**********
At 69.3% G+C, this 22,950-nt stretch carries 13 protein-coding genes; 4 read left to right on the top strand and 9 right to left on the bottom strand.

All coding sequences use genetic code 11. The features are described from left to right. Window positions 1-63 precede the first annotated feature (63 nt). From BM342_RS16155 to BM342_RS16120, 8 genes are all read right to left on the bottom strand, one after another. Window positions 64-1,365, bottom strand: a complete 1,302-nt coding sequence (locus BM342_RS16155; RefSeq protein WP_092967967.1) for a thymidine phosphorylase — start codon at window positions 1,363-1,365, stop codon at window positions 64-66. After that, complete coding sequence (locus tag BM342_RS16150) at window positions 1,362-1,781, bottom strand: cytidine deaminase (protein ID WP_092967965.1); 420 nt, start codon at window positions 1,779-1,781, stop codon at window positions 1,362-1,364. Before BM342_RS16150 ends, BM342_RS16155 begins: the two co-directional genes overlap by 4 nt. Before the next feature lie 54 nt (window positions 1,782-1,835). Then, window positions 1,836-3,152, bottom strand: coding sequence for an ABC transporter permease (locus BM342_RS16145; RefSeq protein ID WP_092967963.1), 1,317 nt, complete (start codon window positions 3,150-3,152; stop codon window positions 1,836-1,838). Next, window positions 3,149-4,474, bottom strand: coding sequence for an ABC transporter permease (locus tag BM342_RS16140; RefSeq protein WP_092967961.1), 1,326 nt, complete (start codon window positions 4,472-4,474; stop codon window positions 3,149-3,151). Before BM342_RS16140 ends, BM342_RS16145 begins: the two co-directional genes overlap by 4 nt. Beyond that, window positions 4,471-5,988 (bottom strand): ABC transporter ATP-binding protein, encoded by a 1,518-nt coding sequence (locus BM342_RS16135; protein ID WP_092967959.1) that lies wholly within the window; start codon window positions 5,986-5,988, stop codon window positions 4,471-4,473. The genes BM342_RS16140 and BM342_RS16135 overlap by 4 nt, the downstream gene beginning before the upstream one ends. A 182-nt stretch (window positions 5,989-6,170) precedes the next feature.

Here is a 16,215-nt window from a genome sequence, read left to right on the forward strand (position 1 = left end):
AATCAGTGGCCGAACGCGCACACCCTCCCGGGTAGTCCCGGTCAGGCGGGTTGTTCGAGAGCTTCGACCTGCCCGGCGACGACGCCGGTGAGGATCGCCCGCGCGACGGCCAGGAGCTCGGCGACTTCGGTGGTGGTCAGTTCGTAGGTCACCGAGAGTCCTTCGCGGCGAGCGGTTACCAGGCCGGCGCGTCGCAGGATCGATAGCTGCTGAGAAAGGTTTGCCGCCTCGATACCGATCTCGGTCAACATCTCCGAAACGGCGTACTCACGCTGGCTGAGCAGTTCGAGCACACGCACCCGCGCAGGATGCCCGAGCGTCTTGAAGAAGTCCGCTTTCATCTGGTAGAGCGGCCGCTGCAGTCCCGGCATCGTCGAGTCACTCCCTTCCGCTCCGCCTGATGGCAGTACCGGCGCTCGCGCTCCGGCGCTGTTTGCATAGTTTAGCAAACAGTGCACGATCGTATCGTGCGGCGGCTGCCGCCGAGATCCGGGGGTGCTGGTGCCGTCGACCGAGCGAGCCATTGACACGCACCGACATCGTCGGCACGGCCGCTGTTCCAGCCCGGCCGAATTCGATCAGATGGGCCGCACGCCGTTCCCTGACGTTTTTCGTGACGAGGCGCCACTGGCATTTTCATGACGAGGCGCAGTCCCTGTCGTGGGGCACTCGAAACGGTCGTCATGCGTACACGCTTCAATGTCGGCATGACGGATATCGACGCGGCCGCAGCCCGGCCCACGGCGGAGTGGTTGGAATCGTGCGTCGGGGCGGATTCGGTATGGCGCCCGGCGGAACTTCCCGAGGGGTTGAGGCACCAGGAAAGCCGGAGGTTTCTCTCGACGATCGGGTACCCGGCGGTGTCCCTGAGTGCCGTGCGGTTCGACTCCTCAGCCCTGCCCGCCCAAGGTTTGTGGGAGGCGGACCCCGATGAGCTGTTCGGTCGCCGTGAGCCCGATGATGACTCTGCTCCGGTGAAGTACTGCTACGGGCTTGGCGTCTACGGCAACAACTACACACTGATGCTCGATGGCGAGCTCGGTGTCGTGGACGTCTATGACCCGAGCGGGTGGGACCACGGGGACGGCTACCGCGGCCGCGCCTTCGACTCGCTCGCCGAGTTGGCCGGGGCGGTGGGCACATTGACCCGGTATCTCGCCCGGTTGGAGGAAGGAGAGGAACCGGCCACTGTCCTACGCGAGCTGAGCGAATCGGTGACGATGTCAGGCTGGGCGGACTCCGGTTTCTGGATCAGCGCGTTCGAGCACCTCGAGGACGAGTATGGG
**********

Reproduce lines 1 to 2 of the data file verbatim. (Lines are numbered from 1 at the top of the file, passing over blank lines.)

At 69.3% G+C, this 22,950-nt stretch carries 13 protein-coding genes; 4 read left to right on the top strand and 9 right to left on the bottom strand.

All coding sequences use genetic code 11. The features are described from left to right. Window positions 1-63 precede the first annotated feature (63 nt). From BM342_RS16155 to BM342_RS16120, 8 genes are all read right to left on the bottom strand, one after another. Window positions 64-1,365, bottom strand: a complete 1,302-nt coding sequence (locus BM342_RS16155; RefSeq protein WP_092967967.1) for a thymidine phosphorylase — start codon at window positions 1,363-1,365, stop codon at window positions 64-66. After that, complete coding sequence (locus tag BM342_RS16150) at window positions 1,362-1,781, bottom strand: cytidine deaminase (protein ID WP_092967965.1); 420 nt, start codon at window positions 1,779-1,781, stop codon at window positions 1,362-1,364. Before BM342_RS16150 ends, BM342_RS16155 begins: the two co-directional genes overlap by 4 nt. Before the next feature lie 54 nt (window positions 1,782-1,835). Then, window positions 1,836-3,152, bottom strand: coding sequence for an ABC transporter permease (locus BM342_RS16145; RefSeq protein ID WP_092967963.1), 1,317 nt, complete (start codon window positions 3,150-3,152; stop codon window positions 1,836-1,838). Next, window positions 3,149-4,474, bottom strand: coding sequence for an ABC transporter permease (locus tag BM342_RS16140; RefSeq protein WP_092967961.1), 1,326 nt, complete (start codon window positions 4,472-4,474; stop codon window positions 3,149-3,151). Before BM342_RS16140 ends, BM342_RS16145 begins: the two co-directional genes overlap by 4 nt. Beyond that, window positions 4,471-5,988 (bottom strand): ABC transporter ATP-binding protein, encoded by a 1,518-nt coding sequence (locus BM342_RS16135; protein ID WP_092967959.1) that lies wholly within the window; start codon window positions 5,986-5,988, stop codon window positions 4,471-4,473. The genes BM342_RS16140 and BM342_RS16135 overlap by 4 nt, the downstream gene beginning before the upstream one ends. A 182-nt stretch (window positions 5,989-6,170) precedes the next feature.